Chris Mack hopes to not turn the ball over against Syracuse and to force the Orange into contested jumpers.
The Syracuse Orange (17-8, 8-4) have its work cut out for themselves with three straight ranked opponents on the docket as part of its toughest stretch of the season. That will begin on Wednesday with the Louisville Cardinals (18-8, 9-4) at the Carrier Dome.
Louisville ranks top-20 in the country in both offensive and defensive efficiency (Ken Pom). The Cardinals average almost 80 points per game on 45.2 percent shooting from the floor and will look to hit that mark against Syracuse by protecting the ball and attacking the 2-3 zone.
First-year Louisville head coach Chris Mack has never coached against Syracuse or Jim Boeheim. I asked Mack on Monday if he’d exclusively practice his zone sets when going through his offense leading up to the Syracuse game. He said that he absolutely would and if they didn’t they wouldn’t truly be preparing for the game.
“We’re going to see 40 minutes of zone and we understand that. Different teams attack it in different ways. I think there’s success to be found by getting the ball to certain spots,” Mack said.
What that means is most coaches prefer to get the ball into middle of the Syracuse 2-3 zone (“ACC logo” anyone?) because it forces the center up, the defense as a whole has to shift and the offense opens up from there.
There’s also success to be had in the short-corner along the baseline (between center and forward) but Syracuse traps that area well and if teams aren’t quick to react it results in turnovers.
“I think ultimately your success will be found in how often you take care of the ball and don’t turn it over. Their guards [Tyus Battle and Frank Howard] are up top so it leads to easy run-outs for them. They’re one of the best teams in the country in stealing the basketball and converting live-ball turnovers into layups and transition threes.”
Louisville is somewhat turnover prone, averaging 13.0 turnovers per game as a team. Jordan Nwora is Louisville’s best scorer and a true volume shooter, but he turns it over more than twice for every assist. As a team, the Cardinals average just 0.9 more assists per game than turnovers per game.
Syracuse ranks ninth in the country in turnover percentage at 23.6 percent, or in other words forcing a turnover almost once in every four times on opponent possessions. The Orange are No. 24 in nation in steals per game, averaging 8.12 per contest.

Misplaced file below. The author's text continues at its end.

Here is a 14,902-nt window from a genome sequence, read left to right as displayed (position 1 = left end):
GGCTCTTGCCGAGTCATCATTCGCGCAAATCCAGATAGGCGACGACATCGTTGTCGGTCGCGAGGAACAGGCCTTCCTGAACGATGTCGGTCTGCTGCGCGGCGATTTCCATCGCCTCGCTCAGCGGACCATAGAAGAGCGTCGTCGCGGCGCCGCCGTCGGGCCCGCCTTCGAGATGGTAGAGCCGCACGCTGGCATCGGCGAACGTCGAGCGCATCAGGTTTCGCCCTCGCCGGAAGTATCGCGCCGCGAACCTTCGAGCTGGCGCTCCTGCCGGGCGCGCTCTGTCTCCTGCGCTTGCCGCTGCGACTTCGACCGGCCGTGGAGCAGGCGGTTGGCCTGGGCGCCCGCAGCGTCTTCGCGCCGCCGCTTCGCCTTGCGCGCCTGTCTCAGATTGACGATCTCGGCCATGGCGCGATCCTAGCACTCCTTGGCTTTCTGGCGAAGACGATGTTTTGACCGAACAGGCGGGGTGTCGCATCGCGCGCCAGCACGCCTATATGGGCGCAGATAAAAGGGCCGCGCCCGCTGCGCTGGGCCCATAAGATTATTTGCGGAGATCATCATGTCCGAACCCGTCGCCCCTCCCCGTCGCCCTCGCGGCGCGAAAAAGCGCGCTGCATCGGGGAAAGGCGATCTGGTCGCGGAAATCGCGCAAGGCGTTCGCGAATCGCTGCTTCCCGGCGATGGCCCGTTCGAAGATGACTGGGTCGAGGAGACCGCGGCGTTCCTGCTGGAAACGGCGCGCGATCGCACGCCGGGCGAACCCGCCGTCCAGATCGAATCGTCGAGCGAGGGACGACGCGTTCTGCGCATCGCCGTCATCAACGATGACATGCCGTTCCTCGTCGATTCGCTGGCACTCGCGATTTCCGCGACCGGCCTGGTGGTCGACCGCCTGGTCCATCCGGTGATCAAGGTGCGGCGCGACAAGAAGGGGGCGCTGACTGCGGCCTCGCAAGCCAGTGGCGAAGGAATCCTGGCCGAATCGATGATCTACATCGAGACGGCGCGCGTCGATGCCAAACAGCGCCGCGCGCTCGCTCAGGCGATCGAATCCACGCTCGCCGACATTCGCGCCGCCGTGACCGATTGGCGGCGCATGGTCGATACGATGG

“It’s a hell of a lot better to take a bad shot at the end of the shot clock than to turn it over in the middle of it,” Mack opined.
On the defensive end, Louisville doesn’t force many turnovers — the Cardinals are No. 226 in the country in that regard. Mack’s team averages just seven steals per game.
But Louisville does hold its opponents to just .926 points per defensive possession. Only 14 teams allow fewer points per defensive possession in the country. While the approach to defense might not necessarily change against Syracuse, Mack said he’d rather force Syracuse into long two-pointers and contested shots.
“They’ve got an attack with extremely confident perimeter players,” Mack said. “We have to try to keep the ball out of the lane and force tough shots. Those guys are capable of making (shots).”
The Syracuse offense has struggled mightily in recent weeks. The Orange haven’t scored over 70 points since its road win at Boston College. Even that scoring output required 31 points from Battle.
Last game Syracuse’s three most consistent offensive players all failed to reach double-digits in the scoring column. Howard dropped 21, but as a team the Orange only scored 58 points against NC State.
While we haven’t seen anything in recent weeks that would suggest an offensive turnaround, guys like Battle have proven to be tough shot makers. Even when he takes contested shots he finds the bottom of the net with frequency.
“I think consistently you have to make sure that they’re shooting challenged shots rather than shots that are open looks,” Mack stated. “Easier said than done. Big challenge with the personnel that Coach Boeheim has.”